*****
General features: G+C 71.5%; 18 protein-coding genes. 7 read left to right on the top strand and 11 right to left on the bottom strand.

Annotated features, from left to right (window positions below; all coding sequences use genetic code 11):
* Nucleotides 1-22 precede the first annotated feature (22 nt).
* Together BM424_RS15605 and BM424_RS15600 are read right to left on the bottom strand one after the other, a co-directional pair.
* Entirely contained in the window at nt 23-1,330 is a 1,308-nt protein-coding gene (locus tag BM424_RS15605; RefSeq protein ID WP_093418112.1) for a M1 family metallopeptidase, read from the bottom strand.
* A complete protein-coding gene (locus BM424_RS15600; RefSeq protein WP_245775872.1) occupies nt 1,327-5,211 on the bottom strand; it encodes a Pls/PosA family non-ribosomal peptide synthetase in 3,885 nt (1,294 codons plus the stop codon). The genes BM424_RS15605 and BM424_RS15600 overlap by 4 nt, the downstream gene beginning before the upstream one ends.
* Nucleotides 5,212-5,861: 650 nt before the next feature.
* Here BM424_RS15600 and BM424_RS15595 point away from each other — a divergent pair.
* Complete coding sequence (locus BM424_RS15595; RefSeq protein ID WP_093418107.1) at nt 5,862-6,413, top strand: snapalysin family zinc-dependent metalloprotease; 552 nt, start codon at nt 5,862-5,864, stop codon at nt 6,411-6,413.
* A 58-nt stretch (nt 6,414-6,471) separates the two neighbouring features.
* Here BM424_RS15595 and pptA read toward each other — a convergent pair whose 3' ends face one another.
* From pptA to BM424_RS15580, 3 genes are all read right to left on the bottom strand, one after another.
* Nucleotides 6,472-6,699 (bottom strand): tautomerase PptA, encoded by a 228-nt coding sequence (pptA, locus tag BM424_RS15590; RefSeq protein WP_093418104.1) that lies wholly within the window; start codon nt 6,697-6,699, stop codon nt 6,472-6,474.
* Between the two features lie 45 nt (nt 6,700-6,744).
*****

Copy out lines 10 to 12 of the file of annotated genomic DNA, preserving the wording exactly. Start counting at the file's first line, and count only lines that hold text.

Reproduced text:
* A 58-nt stretch (nt 6,414-6,471) separates the two neighbouring features.
* Here BM424_RS15595 and pptA read toward each other — a convergent pair whose 3' ends face one another.
* From pptA to BM424_RS15580, 3 genes are all read right to left on the bottom strand, one after another.